Estrogens, acting through the estrogen receptors, ER? and ER?, control many physiological and pathological processes in numerous target tissues. While progress has been made in developing ER ligands having more desirable patterns of selective activity, such as selective ER modulators (SERMs) and ER-subtype selective ligands, the diversity of modes and pathways through which the ERs act offers intriguing but as yet unexplored mechanisms through which one should be able to obtain new compounds having higher levels of desired selectivity. Our overall goal is to develop potent ER ligands optimized to deliver the full range of desired, long sought-after selectivity in three medically important areas, achieved by three distinct mechanisms: (A) brain neuroprotection mediated through ER? with carefully selected ligands of novel structure;(B) cardiovascular protection afforded by selective activation of extranuclear-initiated ER signaling pathways by estrogen-dendrimer conjugates (EDCs) and small molecules of novel design;and (C) combined anti-proliferative/anti-inflammatory activity as optimized therapy for estrogen-dependent breast cancer and endometriosis, through unique ER conformations induced by structurally novel ligands. Each effort is centered on a distinct mechanistic paradigm and is supported by active, ongoing collaborations with established research groups that should lead to excellent opportunities for further pre-clinical development.
Aims : (1) Develop Novel ER? Ligands Having Selective Brain Neuroprotective Activities. A subset of our ER? ligands, acting through an endogenous autocrine anti-inflammatory pathway, is neuroprotective and is active in animal models of multiple sclerosis, reversing established disease. We will develop structure-activity relationships to enhance potency and selectivity of these novel compounds. (2) Develop Novel Pathway-Specific ER Ligands that Afford Selective Vascular, Cardiac, and Bone Protection. Our EDC blocks hormone entry into the nucleus and activates only the extranuclear-initiated ER signaling pathway, yet it provides cardiovascular protection equivalent to that of estradiol without stimulation of uterus or breast tumors. We will develop orally active conjugates with highly stable dendrimers and carefully designed small molecules having pathway selectivity. (3) Develop Novel ER Ligands that Combine Anti- Inflammatory and Anti-Proliferative Activities for Improved Therapy for Endocrine-Resistant Breast Cancers and Endometriosis. Our 3-dimensional ER ligands stabilize a previously unseen ER conformation and inhibit hormone-resistant breast cancer lines and endometriotic lesions. Using structure-guided design, we will develop higher potency and more selective compounds.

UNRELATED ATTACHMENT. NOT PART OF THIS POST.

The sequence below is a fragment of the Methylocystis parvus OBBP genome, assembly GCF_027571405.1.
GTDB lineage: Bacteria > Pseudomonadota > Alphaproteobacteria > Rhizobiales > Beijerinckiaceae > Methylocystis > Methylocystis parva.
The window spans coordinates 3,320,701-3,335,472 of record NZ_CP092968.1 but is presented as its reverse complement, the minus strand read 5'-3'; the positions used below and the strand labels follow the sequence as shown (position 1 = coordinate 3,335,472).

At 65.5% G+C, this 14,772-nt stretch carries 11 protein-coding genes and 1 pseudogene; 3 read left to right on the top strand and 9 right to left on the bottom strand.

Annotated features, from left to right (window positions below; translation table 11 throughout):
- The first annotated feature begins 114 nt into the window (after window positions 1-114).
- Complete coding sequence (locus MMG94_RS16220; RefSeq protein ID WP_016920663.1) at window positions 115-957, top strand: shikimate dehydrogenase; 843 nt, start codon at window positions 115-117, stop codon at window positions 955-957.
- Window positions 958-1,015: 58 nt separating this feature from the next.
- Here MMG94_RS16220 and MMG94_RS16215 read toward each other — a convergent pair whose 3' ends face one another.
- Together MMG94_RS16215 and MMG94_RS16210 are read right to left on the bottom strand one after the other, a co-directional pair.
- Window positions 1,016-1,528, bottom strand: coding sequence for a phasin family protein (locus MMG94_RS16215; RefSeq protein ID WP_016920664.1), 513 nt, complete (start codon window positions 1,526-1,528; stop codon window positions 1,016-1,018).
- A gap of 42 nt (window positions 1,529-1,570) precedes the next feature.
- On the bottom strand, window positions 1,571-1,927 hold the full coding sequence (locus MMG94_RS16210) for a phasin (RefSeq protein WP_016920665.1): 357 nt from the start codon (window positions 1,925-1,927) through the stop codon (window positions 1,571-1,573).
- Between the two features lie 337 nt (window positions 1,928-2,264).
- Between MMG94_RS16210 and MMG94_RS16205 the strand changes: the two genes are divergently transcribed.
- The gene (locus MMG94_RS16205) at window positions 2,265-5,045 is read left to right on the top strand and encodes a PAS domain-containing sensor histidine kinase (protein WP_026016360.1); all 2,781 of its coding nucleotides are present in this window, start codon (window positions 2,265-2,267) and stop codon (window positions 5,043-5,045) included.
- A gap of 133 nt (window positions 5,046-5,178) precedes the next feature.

There have been tremendous advances in our understanding of how estrogens regulate diverse physiological and pathological processes, through the two estrogen receptors, ER? and ER?, using multiple pathways, and relying on different receptor conformations and interaction partners. At this particularly opportune time, we will explore novel mechanisms to obtain important forms of selective estrogen action by developing new ER ligands that will provide neuroprotection of the brain and protect the cardiovascular system without putting the uterus and breast at risk, and afford improved therapy for breast cancer and the management of endometriosis. New compounds working by these novel mechanisms should be excellent starting points for the clinical development of important, new therapeutic agents.
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